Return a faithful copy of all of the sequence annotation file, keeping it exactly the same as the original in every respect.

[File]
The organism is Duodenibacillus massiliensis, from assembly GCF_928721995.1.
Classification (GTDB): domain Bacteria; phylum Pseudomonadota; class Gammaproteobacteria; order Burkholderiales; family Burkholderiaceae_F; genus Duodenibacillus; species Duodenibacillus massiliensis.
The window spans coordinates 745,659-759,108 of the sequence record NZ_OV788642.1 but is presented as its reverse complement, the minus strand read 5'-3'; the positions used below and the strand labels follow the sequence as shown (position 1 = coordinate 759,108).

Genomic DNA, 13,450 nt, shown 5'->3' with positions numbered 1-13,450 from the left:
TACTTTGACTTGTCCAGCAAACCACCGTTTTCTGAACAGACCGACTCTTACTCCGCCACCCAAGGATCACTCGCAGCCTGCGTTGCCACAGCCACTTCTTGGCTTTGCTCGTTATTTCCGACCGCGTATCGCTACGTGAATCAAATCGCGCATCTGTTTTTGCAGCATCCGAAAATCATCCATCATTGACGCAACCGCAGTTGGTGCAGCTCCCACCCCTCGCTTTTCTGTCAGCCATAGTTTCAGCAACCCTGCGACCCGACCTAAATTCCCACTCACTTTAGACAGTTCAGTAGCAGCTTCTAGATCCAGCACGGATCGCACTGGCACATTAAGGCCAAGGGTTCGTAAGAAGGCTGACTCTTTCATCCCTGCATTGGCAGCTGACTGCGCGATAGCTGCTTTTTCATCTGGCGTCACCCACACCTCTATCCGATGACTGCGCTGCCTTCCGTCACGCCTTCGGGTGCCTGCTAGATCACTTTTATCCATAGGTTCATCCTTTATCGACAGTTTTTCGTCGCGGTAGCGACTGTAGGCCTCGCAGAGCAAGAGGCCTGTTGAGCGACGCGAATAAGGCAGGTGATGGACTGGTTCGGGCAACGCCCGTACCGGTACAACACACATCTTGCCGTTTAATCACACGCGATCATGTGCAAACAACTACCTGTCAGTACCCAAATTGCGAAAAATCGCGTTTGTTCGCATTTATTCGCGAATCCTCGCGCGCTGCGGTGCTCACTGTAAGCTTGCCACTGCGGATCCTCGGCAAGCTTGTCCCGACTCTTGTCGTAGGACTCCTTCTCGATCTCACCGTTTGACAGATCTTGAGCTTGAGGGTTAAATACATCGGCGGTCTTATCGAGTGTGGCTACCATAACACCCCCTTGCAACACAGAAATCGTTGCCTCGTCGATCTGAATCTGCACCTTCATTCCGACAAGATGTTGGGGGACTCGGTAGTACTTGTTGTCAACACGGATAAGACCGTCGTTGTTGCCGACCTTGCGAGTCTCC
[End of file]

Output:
The organism is Duodenibacillus massiliensis, from assembly GCF_928721995.1.
Classification (GTDB): domain Bacteria; phylum Pseudomonadota; class Gammaproteobacteria; order Burkholderiales; family Burkholderiaceae_F; genus Duodenibacillus; species Duodenibacillus massiliensis.
The window spans coordinates 745,659-759,108 of the sequence record NZ_OV788642.1 but is presented as its reverse complement, the minus strand read 5'-3'; the positions used below and the strand labels follow the sequence as shown (position 1 = coordinate 759,108).

Genomic DNA, 13,450 nt, shown 5'->3' with positions numbered 1-13,450 from the left:
TACTTTGACTTGTCCAGCAAACCACCGTTTTCTGAACAGACCGACTCTTACTCCGCCACCCAAGGATCACTCGCAGCCTGCGTTGCCACAGCCACTTCTTGGCTTTGCTCGTTATTTCCGACCGCGTATCGCTACGTGAATCAAATCGCGCATCTGTTTTTGCAGCATCCGAAAATCATCCATCATTGACGCAACCGCAGTTGGTGCAGCTCCCACCCCTCGCTTTTCTGTCAGCCATAGTTTCAGCAACCCTGCGACCCGACCTAAATTCCCACTCACTTTAGACAGTTCAGTAGCAGCTTCTAGATCCAGCACGGATCGCACTGGCACATTAAGGCCAAGGGTTCGTAAGAAGGCTGACTCTTTCATCCCTGCATTGGCAGCTGACTGCGCGATAGCTGCTTTTTCATCTGGCGTCACCCACACCTCTATCCGATGACTGCGCTGCCTTCCGTCACGCCTTCGGGTGCCTGCTAGATCACTTTTATCCATAGGTTCATCCTTTATCGACAGTTTTTCGTCGCGGTAGCGACTGTAGGCCTCGCAGAGCAAGAGGCCTGTTGAGCGACGCGAATAAGGCAGGTGATGGACTGGTTCGGGCAACGCCCGTACCGGTACAACACACATCTTGCCGTTTAATCACACGCGATCATGTGCAAACAACTACCTGTCAGTACCCAAATTGCGAAAAATCGCGTTTGTTCGCATTTATTCGCGAATCCTCGCGCGCTGCGGTGCTCACTGTAAGCTTGCCACTGCGGATCCTCGGCAAGCTTGTCCCGACTCTTGTCGTAGGACTCCTTCTCGATCTCACCGTTTGACAGATCTTGAGCTTGAGGGTTAAATACATCGGCGGTCTTATCGAGTGTGGCTACCATAACACCCCCTTGCAACACAGAAATCGTTGCCTCGTCGATCTGAATCTGCACCTTCATTCCGACAAGATGTTGGGGGACTCGGTAGTACTTGTTGTCAACACGGATAAGACCGTCGTTGTTGCCGACCTTGCGAGTCTCC